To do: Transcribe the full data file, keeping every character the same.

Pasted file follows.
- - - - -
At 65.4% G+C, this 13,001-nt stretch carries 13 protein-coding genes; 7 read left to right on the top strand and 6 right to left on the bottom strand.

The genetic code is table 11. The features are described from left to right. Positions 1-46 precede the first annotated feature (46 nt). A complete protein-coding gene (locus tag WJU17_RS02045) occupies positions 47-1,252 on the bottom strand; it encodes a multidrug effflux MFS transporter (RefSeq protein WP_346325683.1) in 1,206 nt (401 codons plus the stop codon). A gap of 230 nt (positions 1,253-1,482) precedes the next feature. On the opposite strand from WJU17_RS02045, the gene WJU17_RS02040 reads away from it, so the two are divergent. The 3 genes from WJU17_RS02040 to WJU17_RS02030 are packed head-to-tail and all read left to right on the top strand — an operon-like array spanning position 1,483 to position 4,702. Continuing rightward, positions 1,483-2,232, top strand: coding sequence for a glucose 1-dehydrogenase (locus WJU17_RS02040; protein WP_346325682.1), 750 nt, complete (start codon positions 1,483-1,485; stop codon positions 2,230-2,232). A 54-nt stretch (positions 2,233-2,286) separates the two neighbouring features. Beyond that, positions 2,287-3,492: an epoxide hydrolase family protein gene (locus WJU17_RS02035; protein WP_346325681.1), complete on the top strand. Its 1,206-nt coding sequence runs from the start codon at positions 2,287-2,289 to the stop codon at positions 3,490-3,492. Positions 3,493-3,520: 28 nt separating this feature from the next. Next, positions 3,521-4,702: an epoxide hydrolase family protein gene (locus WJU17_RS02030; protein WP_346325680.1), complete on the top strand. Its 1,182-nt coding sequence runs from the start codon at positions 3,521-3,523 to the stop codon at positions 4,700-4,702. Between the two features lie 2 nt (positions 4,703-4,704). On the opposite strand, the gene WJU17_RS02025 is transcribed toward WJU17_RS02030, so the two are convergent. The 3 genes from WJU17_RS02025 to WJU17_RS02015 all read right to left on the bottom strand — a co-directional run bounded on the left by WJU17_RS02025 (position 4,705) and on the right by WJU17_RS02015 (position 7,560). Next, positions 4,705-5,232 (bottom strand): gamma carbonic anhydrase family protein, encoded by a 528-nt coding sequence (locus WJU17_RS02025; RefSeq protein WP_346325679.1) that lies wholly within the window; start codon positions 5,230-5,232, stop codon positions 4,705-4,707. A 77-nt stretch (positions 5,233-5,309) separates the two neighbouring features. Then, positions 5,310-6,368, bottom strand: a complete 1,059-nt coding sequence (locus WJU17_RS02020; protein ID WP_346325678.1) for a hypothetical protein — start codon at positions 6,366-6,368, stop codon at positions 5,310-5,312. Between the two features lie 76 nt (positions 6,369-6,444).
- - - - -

At 65.4% G+C, this 13,001-nt stretch carries 13 protein-coding genes; 7 read left to right on the top strand and 6 right to left on the bottom strand.

The genetic code is table 11. The features are described from left to right. Positions 1-46 precede the first annotated feature (46 nt). A complete protein-coding gene (locus tag WJU17_RS02045) occupies positions 47-1,252 on the bottom strand; it encodes a multidrug effflux MFS transporter (RefSeq protein WP_346325683.1) in 1,206 nt (401 codons plus the stop codon). A gap of 230 nt (positions 1,253-1,482) precedes the next feature. On the opposite strand from WJU17_RS02045, the gene WJU17_RS02040 reads away from it, so the two are divergent. The 3 genes from WJU17_RS02040 to WJU17_RS02030 are packed head-to-tail and all read left to right on the top strand — an operon-like array spanning position 1,483 to position 4,702. Continuing rightward, positions 1,483-2,232, top strand: coding sequence for a glucose 1-dehydrogenase (locus WJU17_RS02040; protein WP_346325682.1), 750 nt, complete (start codon positions 1,483-1,485; stop codon positions 2,230-2,232). A 54-nt stretch (positions 2,233-2,286) separates the two neighbouring features. Beyond that, positions 2,287-3,492: an epoxide hydrolase family protein gene (locus WJU17_RS02035; protein WP_346325681.1), complete on the top strand. Its 1,206-nt coding sequence runs from the start codon at positions 2,287-2,289 to the stop codon at positions 3,490-3,492. Positions 3,493-3,520: 28 nt separating this feature from the next. Next, positions 3,521-4,702: an epoxide hydrolase family protein gene (locus WJU17_RS02030; protein WP_346325680.1), complete on the top strand. Its 1,182-nt coding sequence runs from the start codon at positions 3,521-3,523 to the stop codon at positions 4,700-4,702. Between the two features lie 2 nt (positions 4,703-4,704). On the opposite strand, the gene WJU17_RS02025 is transcribed toward WJU17_RS02030, so the two are convergent. The 3 genes from WJU17_RS02025 to WJU17_RS02015 all read right to left on the bottom strand — a co-directional run bounded on the left by WJU17_RS02025 (position 4,705) and on the right by WJU17_RS02015 (position 7,560). Next, positions 4,705-5,232 (bottom strand): gamma carbonic anhydrase family protein, encoded by a 528-nt coding sequence (locus WJU17_RS02025; RefSeq protein WP_346325679.1) that lies wholly within the window; start codon positions 5,230-5,232, stop codon positions 4,705-4,707. A 77-nt stretch (positions 5,233-5,309) separates the two neighbouring features. Then, positions 5,310-6,368, bottom strand: a complete 1,059-nt coding sequence (locus WJU17_RS02020; protein ID WP_346325678.1) for a hypothetical protein — start codon at positions 6,366-6,368, stop codon at positions 5,310-5,312. Between the two features lie 76 nt (positions 6,369-6,444).